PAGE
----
Sudanese Elections: A Real Electoral Contest
Sudan’s election is for real. The SPLM candidate, Yasir Arman, has set his sights on the Republican Palace. Sadiq al Mahdi has now also put forward his candidature. There is a growing chance that the presidential election will go to a second, run-off round, with an opposition candidate contesting against President Omar al Bashir.
The CPA was designed with the spirit that the two parties, NCP and SPLM, would enter the election in a partnership. The election was intended as an affirmation of the CPA and its promise of making unity attractive, and a mechanism for expanding the political base of the Government of National Unity. The dispersal of powers throughout the different layers of government and the institution of the collegial presidency were constructed to create incentives for cooperation. Political competition was not seen as a high intensity affair.
Instead, the election is becoming a real contest for power. There is no gentleman’s agreement between the NCP and SPLM over who will win any particular post. It is moving towards a winner-take-all political competition.
The half-heartedness of the SPLM and other opposition groups over participation in the census and other steps running up to the election, is looking like a blunder on their part. Boycotting elections, even if they are imperfect, rarely succeeds. A party that organizes a partial boycott while also putting forward its own candidate is simply weakening its chances of success, both in terms of winning votes and also in mounting a challenge to the legitimacy of the process.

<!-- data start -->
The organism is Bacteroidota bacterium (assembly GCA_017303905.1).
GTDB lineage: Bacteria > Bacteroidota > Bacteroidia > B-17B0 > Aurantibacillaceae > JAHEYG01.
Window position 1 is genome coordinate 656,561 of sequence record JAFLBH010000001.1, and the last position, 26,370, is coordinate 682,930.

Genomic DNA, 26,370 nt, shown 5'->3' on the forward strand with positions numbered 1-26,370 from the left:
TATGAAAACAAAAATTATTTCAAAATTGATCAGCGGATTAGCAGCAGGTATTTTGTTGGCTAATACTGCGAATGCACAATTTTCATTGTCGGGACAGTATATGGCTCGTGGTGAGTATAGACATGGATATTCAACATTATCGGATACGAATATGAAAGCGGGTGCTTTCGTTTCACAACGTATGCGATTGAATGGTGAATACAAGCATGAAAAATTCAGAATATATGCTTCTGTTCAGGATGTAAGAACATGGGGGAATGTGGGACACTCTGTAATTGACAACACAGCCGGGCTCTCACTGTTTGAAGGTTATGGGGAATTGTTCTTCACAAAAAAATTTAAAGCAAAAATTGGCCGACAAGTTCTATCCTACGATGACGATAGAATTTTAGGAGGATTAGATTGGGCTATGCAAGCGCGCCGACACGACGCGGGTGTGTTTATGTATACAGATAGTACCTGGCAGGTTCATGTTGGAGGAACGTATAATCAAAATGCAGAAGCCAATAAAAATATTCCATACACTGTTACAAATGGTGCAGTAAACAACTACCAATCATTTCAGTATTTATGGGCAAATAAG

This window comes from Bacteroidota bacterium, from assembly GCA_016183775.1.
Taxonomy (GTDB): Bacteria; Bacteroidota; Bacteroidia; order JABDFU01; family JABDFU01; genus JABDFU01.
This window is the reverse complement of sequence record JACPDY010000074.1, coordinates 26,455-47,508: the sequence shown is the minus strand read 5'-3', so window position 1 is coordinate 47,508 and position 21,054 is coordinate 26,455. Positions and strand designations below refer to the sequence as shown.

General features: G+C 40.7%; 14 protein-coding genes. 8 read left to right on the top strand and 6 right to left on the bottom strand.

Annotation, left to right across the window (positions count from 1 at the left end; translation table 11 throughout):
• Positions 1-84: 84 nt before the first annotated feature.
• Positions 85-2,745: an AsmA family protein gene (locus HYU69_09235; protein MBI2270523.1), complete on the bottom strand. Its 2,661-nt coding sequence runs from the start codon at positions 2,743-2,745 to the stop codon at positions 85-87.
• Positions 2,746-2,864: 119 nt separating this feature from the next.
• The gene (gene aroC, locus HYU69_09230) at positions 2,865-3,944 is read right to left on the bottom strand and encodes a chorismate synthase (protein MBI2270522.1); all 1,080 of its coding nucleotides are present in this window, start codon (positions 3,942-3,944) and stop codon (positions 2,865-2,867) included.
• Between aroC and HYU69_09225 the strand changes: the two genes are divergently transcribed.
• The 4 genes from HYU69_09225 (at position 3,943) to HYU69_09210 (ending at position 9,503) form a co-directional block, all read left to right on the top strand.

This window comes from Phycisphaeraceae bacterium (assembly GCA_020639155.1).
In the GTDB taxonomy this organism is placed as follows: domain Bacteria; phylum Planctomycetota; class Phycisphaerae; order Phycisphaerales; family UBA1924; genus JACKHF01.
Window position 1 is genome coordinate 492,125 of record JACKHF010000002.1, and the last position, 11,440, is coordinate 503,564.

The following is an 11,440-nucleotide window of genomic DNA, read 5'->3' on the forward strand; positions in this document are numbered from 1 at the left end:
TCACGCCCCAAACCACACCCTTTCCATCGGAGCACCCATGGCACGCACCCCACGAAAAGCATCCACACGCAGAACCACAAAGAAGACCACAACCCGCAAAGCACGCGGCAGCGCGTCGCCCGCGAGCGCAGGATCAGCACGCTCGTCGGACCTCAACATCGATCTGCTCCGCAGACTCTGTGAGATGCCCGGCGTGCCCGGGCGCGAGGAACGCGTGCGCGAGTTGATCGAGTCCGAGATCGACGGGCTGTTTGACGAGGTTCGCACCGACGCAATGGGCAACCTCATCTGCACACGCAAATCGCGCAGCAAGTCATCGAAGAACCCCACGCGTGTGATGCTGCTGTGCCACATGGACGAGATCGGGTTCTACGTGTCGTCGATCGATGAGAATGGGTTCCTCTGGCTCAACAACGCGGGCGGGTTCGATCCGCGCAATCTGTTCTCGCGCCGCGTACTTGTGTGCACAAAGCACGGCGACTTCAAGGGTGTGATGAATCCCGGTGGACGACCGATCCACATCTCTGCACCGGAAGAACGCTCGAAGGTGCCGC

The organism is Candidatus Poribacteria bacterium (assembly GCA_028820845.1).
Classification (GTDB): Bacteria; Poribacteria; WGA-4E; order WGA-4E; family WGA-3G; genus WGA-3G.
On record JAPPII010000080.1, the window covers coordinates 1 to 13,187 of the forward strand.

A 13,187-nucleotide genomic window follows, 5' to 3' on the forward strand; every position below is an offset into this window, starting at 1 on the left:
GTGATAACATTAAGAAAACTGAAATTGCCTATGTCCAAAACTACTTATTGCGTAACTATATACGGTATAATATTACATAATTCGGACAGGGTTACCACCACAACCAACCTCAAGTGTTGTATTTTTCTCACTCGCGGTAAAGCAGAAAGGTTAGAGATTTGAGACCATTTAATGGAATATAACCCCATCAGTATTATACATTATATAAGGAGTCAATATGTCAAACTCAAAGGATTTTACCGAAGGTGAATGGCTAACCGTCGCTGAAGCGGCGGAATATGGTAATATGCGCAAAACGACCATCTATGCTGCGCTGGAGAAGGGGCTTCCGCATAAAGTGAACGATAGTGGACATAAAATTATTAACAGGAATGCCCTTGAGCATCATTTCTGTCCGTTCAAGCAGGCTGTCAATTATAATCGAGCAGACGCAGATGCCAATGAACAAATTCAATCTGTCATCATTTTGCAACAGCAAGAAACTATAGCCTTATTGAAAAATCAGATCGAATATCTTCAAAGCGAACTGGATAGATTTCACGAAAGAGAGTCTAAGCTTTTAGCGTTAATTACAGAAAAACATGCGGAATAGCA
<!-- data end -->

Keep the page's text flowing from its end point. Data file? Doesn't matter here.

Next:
The opposition has many legitimate concerns over whether the elections will be free, fair and inclusive. The security laws passed by the NCP majority in the National Assembly can be used to restrict freedom of speech and freedom of association. It’s unlikely that opposition calls for them to be frozen, or for the state of emergency in Darfur to be lifted, will be heeded. The government sees too many real security threats, unrelated to the election, for that to be likely. The best we can hope for is that these measures are not used to repress or restrict the civil opposition during the campaign. The NCP has a poor record on living up to its promises on this score, so it will need to be particularly accommodating to the opposition in the coming weeks.
Until a few days ago, there seemed to be a real chance that a political deal would be reached, granting the south extra seats in the National Assembly, to compensate for southern objections over the census. That deal might have opened the door to similar accommodations in South Kordofan and Darfur. That option is closed. Both the principal parties are in unforgiving mood. Neither trusts the other, and neither is ready to give a concession to the other without a reciprocal gesture. In the shadow of the referendum a year hence, each party is making its zero sum calculations.
It is likely that all other political business will be set aside until the elections are over and a new government is formed. That won’t necessarily be a Government of National Unity that resembles the outgoing one.
It is going to be a hard-fought campaign.